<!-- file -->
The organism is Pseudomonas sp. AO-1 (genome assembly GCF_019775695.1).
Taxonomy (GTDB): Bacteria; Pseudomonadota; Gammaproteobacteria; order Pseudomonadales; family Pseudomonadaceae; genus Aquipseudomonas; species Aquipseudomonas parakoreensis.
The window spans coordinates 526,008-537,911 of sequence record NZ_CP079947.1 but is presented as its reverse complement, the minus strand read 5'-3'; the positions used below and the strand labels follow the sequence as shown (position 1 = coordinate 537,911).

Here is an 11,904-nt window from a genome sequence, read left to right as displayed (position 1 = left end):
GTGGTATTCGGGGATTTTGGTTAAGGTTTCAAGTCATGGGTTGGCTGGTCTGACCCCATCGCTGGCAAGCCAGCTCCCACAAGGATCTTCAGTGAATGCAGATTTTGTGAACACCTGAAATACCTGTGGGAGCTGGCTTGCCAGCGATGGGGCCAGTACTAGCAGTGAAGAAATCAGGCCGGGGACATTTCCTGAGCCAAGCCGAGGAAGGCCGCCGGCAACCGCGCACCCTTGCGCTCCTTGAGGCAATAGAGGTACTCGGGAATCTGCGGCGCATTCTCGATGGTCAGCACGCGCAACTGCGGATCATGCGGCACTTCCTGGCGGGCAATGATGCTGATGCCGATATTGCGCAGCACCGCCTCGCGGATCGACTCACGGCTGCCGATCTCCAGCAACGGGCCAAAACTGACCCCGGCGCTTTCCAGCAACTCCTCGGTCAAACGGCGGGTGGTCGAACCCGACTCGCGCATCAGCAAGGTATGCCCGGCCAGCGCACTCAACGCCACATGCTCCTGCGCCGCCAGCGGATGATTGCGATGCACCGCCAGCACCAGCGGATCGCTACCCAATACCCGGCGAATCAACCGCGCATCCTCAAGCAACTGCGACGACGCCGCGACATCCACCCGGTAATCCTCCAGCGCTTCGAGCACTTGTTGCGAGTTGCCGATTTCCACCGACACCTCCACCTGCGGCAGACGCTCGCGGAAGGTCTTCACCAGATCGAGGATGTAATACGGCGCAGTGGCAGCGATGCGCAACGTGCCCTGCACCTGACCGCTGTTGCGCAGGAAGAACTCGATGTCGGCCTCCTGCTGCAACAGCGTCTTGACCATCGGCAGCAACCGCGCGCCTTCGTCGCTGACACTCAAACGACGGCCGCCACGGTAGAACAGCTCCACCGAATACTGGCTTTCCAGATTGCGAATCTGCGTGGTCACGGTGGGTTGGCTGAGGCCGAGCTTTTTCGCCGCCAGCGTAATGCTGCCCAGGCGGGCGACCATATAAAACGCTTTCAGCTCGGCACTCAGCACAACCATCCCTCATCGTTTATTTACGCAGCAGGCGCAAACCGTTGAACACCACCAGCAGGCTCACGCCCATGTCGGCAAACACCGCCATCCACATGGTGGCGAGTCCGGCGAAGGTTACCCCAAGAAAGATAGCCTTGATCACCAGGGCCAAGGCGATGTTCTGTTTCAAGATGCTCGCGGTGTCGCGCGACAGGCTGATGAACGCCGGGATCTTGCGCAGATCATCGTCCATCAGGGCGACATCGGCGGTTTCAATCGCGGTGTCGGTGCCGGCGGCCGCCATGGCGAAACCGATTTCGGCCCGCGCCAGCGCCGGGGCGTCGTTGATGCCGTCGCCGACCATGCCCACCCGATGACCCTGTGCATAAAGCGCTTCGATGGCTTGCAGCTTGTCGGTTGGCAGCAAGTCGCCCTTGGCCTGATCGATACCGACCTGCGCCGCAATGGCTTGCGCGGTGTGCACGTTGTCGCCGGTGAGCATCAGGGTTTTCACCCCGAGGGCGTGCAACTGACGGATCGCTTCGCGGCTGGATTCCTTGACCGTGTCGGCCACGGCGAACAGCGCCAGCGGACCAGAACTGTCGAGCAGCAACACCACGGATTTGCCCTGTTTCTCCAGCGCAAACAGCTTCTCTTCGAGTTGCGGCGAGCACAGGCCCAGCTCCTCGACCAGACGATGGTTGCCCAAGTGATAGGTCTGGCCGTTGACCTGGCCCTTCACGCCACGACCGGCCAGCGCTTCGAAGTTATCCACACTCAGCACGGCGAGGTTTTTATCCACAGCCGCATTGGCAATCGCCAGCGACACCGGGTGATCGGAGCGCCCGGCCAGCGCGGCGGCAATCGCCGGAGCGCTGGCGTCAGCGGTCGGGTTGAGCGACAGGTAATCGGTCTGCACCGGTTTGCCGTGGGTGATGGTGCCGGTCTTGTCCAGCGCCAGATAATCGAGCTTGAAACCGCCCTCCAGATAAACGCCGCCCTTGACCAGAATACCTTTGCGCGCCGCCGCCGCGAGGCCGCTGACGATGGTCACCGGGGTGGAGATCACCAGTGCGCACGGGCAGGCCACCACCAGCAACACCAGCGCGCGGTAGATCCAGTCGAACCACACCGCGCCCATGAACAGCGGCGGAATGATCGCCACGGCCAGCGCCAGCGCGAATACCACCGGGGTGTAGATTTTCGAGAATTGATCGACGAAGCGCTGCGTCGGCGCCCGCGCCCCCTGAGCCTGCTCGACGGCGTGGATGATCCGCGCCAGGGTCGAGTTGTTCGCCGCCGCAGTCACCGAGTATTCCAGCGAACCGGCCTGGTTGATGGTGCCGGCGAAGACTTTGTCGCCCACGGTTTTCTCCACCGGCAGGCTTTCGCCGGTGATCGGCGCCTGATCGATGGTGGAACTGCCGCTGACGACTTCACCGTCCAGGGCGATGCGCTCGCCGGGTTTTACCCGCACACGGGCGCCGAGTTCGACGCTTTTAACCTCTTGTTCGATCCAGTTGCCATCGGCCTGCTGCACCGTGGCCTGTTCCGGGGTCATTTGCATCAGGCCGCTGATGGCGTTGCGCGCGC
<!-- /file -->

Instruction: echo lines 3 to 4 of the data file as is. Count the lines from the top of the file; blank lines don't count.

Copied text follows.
The window spans coordinates 526,008-537,911 of sequence record NZ_CP079947.1 but is presented as its reverse complement, the minus strand read 5'-3'; the positions used below and the strand labels follow the sequence as shown (position 1 = coordinate 537,911).

Here is an 11,904-nt window from a genome sequence, read left to right as displayed (position 1 = left end):